NTPC, ONGC To Focus On Offshore Wind Energy Developments ?

Highlights :

  • NTPC and ONGC have signed an MOU to work on offshore together
  • The two PSU’s seek to combine their expertise in offshore work (for ONGC) with generation and transmission (NTPC)
  • Offshore wind needs support in India as it is highly capital intensive, and has higher technology and maintainance demands.

News reports have quoted state-owned National Thermal Power Corporation Ltd (NTPC) and the Oil and Natural Gas Corporation Limited (ONGC)  joining together for the development of offshore wind energy in the country. For ONGC, the national oil explorer, any tie-up is considered  relevant as power generation has not been its forte, and offshore wind offers it an opportunity to put its expertise of working at sea to use. Like many other global oil firms, at some stage, one can expect ONGC to declare serious green hydrogen plans too, as that allows for the use of many aspects of technology from oil exploration and processing.

With energy PSU’s taking on a major role of heling the government achieve its renewable energy commitments, it has been common to see them get together to move ahead. That can be due to both their relative lack of experience in the renewables space, and the unwillingness to bear the high capital expenses alone.

NTPC, as the largest and most experienced PSU in the energy space, has multiple agreements or MOU’s in place, from Coal India limited to ONGC.  ONGC, till date, has not really made any aggressive play in utility scale solar, preferring to go with rooftop solar at various locations for now.

With NTPC declaring a  revised 60 GW renewable energy target by 2032, one has to wonder if this will include offshore wind or it was all solar. As the energy sector transitions at a pace that is only picking up,  wind energy, which follows its own rhythm unlike solar energy in the daytime, offers a good prospect to maintain a more even supply from renewables . It doesn’t hurt at all that some of the most attractive states for solar energy also offer strong wind energy prospects, especially coastal states like Karnataka, Andhra Pradesh etc. The possibility of major wind energy expansion in states like Rajasthan Madhya Pradesh and even Maharashtra has ebbed in recent years, as  fresh data has cast doubts on the viability of onshore wind in many areas. However, repowering remains a very attractive prospect , if given policy a push.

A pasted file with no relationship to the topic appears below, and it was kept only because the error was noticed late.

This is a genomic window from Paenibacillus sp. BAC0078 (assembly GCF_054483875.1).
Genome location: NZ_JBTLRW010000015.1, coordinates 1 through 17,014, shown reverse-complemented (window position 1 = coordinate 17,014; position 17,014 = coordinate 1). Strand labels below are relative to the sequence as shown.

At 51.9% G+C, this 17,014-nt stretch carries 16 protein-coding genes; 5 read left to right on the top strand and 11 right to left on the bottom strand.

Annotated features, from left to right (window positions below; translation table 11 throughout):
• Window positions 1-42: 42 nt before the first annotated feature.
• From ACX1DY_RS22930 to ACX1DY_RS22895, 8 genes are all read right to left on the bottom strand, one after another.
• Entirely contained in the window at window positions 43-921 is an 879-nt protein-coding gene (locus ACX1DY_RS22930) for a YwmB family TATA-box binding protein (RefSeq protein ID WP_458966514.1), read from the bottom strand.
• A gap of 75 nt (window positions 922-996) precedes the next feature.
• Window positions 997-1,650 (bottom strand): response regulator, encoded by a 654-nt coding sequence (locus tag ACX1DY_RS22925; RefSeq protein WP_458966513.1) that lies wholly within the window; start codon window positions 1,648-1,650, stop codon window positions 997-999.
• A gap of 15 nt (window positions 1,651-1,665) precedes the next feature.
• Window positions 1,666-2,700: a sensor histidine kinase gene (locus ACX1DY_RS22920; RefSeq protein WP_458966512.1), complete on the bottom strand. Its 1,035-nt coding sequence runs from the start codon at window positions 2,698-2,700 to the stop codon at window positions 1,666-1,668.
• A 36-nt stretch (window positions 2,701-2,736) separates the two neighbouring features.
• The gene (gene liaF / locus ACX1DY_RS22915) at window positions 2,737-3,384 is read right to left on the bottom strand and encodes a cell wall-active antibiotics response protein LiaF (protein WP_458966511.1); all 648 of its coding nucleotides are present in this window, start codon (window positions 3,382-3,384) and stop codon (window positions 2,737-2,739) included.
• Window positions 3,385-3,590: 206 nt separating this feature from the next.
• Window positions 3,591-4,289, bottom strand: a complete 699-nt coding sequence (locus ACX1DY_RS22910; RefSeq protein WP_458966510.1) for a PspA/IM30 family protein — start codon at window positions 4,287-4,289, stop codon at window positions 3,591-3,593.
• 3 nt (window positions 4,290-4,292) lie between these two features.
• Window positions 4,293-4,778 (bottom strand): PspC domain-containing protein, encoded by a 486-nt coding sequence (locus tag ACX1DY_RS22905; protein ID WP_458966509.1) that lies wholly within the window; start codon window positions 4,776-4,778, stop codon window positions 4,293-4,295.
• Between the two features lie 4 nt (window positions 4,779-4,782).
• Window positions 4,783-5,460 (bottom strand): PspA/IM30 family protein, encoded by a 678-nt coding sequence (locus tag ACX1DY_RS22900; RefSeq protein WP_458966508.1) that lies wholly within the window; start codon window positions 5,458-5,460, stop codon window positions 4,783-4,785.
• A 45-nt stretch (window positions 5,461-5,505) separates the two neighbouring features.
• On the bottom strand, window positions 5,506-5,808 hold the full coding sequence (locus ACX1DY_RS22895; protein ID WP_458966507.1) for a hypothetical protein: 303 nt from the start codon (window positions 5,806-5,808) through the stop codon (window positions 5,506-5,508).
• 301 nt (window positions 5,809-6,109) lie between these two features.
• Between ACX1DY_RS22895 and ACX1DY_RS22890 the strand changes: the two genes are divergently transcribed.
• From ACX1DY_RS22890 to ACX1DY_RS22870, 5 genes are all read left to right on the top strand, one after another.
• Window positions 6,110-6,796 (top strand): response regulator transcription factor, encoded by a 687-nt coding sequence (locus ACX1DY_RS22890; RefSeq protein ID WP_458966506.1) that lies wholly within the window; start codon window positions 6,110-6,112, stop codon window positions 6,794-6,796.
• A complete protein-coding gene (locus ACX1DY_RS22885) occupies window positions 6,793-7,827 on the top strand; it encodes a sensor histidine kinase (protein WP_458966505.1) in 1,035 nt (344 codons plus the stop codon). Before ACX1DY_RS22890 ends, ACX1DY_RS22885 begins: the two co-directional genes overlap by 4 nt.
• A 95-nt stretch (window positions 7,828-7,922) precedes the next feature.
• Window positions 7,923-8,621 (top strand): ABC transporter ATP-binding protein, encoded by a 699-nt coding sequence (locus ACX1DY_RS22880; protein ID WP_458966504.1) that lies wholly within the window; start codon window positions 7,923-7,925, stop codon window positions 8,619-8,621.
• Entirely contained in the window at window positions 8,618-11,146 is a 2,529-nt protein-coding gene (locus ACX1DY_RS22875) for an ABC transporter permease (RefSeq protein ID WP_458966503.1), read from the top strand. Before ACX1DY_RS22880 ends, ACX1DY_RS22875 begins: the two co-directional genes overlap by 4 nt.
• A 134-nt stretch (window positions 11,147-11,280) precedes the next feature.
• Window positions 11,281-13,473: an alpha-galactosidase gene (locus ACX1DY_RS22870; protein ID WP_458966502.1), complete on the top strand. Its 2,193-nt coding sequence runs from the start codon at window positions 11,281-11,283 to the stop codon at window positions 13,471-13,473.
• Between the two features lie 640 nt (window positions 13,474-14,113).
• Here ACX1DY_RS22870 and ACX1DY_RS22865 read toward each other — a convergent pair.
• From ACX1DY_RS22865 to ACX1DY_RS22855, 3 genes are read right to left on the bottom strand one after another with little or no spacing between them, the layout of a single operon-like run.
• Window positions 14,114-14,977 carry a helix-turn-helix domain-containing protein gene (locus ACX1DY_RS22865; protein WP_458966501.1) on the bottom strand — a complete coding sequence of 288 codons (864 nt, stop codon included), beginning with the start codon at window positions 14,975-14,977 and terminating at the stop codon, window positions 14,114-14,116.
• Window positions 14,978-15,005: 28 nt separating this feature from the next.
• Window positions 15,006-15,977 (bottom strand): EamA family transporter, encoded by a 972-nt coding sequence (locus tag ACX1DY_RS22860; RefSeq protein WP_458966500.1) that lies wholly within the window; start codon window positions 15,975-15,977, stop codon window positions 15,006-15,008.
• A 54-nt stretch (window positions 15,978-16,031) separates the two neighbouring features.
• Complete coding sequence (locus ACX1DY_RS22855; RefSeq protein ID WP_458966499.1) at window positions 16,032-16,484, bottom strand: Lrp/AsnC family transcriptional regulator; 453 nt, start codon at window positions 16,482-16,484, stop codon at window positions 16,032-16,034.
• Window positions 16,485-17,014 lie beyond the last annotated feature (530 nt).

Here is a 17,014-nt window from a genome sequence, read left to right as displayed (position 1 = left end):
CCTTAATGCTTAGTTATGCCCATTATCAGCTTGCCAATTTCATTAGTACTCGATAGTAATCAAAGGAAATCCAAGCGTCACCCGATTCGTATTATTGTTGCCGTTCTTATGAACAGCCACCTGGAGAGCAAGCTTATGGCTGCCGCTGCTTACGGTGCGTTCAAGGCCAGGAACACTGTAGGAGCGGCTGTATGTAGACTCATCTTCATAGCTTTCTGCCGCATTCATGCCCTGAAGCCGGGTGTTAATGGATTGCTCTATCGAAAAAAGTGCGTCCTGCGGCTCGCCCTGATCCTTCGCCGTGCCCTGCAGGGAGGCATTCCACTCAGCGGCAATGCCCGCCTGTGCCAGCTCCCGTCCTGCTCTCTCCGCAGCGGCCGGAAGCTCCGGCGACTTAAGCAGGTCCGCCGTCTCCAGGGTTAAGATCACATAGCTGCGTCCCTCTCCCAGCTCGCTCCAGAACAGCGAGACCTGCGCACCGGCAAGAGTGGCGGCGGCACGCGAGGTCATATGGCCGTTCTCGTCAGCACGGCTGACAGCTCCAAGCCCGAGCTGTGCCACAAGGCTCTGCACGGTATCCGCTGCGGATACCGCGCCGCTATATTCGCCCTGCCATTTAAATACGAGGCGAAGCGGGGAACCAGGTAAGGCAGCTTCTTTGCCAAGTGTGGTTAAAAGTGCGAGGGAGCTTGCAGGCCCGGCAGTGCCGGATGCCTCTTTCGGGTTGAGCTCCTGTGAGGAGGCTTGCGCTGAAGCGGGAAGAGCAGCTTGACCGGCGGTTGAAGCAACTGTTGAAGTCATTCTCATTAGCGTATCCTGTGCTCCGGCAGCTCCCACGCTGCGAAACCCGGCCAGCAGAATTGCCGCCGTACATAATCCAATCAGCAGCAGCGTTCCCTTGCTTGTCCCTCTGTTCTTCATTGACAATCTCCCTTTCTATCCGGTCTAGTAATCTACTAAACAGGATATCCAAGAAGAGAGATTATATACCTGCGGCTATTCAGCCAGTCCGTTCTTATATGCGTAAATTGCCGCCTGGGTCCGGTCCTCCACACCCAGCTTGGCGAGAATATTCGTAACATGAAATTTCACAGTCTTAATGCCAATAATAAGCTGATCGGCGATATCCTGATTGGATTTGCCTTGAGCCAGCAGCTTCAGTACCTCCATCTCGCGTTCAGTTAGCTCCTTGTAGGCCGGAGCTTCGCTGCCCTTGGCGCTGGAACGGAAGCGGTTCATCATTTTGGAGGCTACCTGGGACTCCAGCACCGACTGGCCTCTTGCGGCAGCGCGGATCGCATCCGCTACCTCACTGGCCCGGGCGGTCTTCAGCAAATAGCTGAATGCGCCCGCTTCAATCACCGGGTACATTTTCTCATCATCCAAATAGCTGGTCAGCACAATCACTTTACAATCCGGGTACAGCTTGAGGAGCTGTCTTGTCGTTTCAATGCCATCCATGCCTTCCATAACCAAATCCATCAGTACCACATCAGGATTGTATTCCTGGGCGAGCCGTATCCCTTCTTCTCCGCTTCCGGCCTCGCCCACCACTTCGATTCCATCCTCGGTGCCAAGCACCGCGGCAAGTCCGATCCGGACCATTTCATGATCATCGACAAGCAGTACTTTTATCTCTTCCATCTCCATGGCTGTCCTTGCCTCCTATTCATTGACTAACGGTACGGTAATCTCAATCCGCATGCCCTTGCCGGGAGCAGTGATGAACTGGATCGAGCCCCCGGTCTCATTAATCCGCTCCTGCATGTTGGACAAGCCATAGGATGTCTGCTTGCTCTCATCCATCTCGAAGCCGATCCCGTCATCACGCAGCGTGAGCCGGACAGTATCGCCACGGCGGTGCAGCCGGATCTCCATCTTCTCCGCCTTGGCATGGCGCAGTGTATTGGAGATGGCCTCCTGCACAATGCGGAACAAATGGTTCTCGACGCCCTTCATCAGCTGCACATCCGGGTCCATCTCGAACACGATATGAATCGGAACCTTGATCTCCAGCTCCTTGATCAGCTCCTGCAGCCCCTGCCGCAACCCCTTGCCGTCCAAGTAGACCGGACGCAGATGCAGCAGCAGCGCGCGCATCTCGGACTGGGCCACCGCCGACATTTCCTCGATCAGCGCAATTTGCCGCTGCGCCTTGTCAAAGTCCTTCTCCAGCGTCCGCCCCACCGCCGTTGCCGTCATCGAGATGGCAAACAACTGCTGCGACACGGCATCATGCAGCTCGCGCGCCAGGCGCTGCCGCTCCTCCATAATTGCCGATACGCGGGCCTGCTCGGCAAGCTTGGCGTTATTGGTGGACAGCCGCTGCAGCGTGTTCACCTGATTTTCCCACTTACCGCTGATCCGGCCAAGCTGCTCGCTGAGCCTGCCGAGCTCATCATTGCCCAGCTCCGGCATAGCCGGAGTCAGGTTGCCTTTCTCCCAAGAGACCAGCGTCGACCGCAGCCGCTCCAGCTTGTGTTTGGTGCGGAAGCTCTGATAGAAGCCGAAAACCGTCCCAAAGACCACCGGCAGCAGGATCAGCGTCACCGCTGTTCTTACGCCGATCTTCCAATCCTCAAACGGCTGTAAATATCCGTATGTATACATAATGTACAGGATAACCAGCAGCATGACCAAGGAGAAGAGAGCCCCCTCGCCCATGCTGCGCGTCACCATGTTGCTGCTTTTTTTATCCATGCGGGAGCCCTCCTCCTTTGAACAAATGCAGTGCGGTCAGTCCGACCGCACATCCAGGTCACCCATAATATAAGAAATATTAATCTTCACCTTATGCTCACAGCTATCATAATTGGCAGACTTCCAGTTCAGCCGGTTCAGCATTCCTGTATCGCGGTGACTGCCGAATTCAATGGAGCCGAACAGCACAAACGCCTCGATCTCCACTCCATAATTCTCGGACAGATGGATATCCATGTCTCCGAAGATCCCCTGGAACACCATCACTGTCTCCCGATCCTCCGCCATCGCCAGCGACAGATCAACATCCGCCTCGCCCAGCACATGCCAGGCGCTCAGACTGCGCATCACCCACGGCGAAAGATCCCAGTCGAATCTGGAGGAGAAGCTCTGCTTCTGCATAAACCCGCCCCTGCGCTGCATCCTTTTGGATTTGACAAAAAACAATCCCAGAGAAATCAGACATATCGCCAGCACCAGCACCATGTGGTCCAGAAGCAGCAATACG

In May last year, both organizations had signed a Memorandum of Unity (MoU) to achieve their targets in the renewable energy business. Under that MoU, NTPC and ONGC would explore and set up renewable power assets including offshore wind, in India and overseas, and explore opportunities in the fields of sustainability, storage, e-mobility, and ESG (Environmental, Social and Governance) compliant projects.  e country and also safety aspects.

India’s total wind capacity was standing at 34.98 GWs as of October 2018, the fourth position in the world with over 38.789 GW of installed wind capacity having a target of 60 GW by 2022. Out of which, 5 GW will be from offshore wind installations only, according to MNRE’s medium- and long-term targets for off-shore wind power capacity by 2022 and 30 GW to be added by 2030.

Under the National Offshore Wind Energy Policy approved in 2015 the Ministry of New & Renewable Energy (MNRE) has been authorized as the Nodal Ministry for use of offshore areas within the Exclusive Economic Zone (EEZ). At this stage, an expression of Interest (EoI) inviting the bidders for the development of the first 1000MW commercial-scale offshore windfarm in India, near the coast of Gujarat is the only one in the pipeline for offshore. Thus, the 5 GW target won’t happen certainly, but the longer term target of 30 GW is not impossible, given how quickly offshore costs have also eased in recent years. Importantly, this sector is not dominated by Chinese players (yet)  being led by European and American manufacturers, besides a sizeable domestic ecosystem too.

The GWEC (Global Wind Energy Council), a body of wind energy players, has predicted offshore wind energy capacity creation of 205 GW to 2030, to take global offshore wind capacity to 234 GW, from the current 34 GW.

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